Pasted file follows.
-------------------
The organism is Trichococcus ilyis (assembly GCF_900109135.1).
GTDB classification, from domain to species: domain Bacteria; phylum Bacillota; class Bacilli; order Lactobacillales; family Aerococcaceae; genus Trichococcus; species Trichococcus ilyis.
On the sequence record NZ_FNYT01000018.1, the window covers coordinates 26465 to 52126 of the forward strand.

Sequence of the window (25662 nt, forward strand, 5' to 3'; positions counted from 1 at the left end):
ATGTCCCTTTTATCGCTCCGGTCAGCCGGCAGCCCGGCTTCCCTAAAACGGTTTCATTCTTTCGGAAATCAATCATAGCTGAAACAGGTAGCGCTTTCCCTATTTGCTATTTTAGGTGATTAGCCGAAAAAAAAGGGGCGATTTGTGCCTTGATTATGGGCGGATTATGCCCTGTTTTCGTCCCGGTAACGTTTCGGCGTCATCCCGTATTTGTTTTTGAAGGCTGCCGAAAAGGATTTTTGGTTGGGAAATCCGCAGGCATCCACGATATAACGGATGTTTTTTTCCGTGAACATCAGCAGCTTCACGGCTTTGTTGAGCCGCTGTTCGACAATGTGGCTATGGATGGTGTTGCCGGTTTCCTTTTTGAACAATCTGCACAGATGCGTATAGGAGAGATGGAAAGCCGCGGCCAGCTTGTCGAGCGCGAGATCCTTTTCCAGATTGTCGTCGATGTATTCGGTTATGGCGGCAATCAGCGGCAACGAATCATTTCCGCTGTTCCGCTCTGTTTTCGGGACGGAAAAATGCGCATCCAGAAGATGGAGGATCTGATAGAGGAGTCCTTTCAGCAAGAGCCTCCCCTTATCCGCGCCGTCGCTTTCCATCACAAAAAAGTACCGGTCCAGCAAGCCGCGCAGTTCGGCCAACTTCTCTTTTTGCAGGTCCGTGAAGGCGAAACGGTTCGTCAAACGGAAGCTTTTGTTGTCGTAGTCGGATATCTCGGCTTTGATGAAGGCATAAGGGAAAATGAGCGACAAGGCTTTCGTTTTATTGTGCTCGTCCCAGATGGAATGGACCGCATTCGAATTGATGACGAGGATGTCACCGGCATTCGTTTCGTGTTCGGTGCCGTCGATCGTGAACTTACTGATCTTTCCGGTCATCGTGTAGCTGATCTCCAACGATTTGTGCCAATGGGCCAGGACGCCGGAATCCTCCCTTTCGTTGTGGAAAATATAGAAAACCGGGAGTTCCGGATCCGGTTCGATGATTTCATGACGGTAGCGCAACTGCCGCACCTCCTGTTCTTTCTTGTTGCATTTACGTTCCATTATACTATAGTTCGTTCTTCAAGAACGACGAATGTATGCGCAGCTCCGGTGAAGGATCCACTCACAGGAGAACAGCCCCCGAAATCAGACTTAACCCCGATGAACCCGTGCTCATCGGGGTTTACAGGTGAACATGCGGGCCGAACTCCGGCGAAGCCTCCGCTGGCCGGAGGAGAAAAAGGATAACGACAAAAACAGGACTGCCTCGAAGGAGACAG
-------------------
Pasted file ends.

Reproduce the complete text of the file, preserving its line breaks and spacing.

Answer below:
The organism is Trichococcus ilyis (assembly GCF_900109135.1).
GTDB classification, from domain to species: domain Bacteria; phylum Bacillota; class Bacilli; order Lactobacillales; family Aerococcaceae; genus Trichococcus; species Trichococcus ilyis.
On the sequence record NZ_FNYT01000018.1, the window covers coordinates 26465 to 52126 of the forward strand.

Sequence of the window (25662 nt, forward strand, 5' to 3'; positions counted from 1 at the left end):
ATGTCCCTTTTATCGCTCCGGTCAGCCGGCAGCCCGGCTTCCCTAAAACGGTTTCATTCTTTCGGAAATCAATCATAGCTGAAACAGGTAGCGCTTTCCCTATTTGCTATTTTAGGTGATTAGCCGAAAAAAAAGGGGCGATTTGTGCCTTGATTATGGGCGGATTATGCCCTGTTTTCGTCCCGGTAACGTTTCGGCGTCATCCCGTATTTGTTTTTGAAGGCTGCCGAAAAGGATTTTTGGTTGGGAAATCCGCAGGCATCCACGATATAACGGATGTTTTTTTCCGTGAACATCAGCAGCTTCACGGCTTTGTTGAGCCGCTGTTCGACAATGTGGCTATGGATGGTGTTGCCGGTTTCCTTTTTGAACAATCTGCACAGATGCGTATAGGAGAGATGGAAAGCCGCGGCCAGCTTGTCGAGCGCGAGATCCTTTTCCAGATTGTCGTCGATGTATTCGGTTATGGCGGCAATCAGCGGCAACGAATCATTTCCGCTGTTCCGCTCTGTTTTCGGGACGGAAAAATGCGCATCCAGAAGATGGAGGATCTGATAGAGGAGTCCTTTCAGCAAGAGCCTCCCCTTATCCGCGCCGTCGCTTTCCATCACAAAAAAGTACCGGTCCAGCAAGCCGCGCAGTTCGGCCAACTTCTCTTTTTGCAGGTCCGTGAAGGCGAAACGGTTCGTCAAACGGAAGCTTTTGTTGTCGTAGTCGGATATCTCGGCTTTGATGAAGGCATAAGGGAAAATGAGCGACAAGGCTTTCGTTTTATTGTGCTCGTCCCAGATGGAATGGACCGCATTCGAATTGATGACGAGGATGTCACCGGCATTCGTTTCGTGTTCGGTGCCGTCGATCGTGAACTTACTGATCTTTCCGGTCATCGTGTAGCTGATCTCCAACGATTTGTGCCAATGGGCCAGGACGCCGGAATCCTCCCTTTCGTTGTGGAAAATATAGAAAACCGGGAGTTCCGGATCCGGTTCGATGATTTCATGACGGTAGCGCAACTGCCGCACCTCCTGTTCTTTCTTGTTGCATTTACGTTCCATTATACTATAGTTCGTTCTTCAAGAACGACGAATGTATGCGCAGCTCCGGTGAAGGATCCACTCACAGGAGAACAGCCCCCGAAATCAGACTTAACCCCGATGAACCCGTGCTCATCGGGGTTTACAGGTGAACATGCGGGCCGAACTCCGGCGAAGCCTCCGCTGGCCGGAGGAGAAAAAGGATAACGACAAAAACAGGACTGCCTCGAAGGAGACAG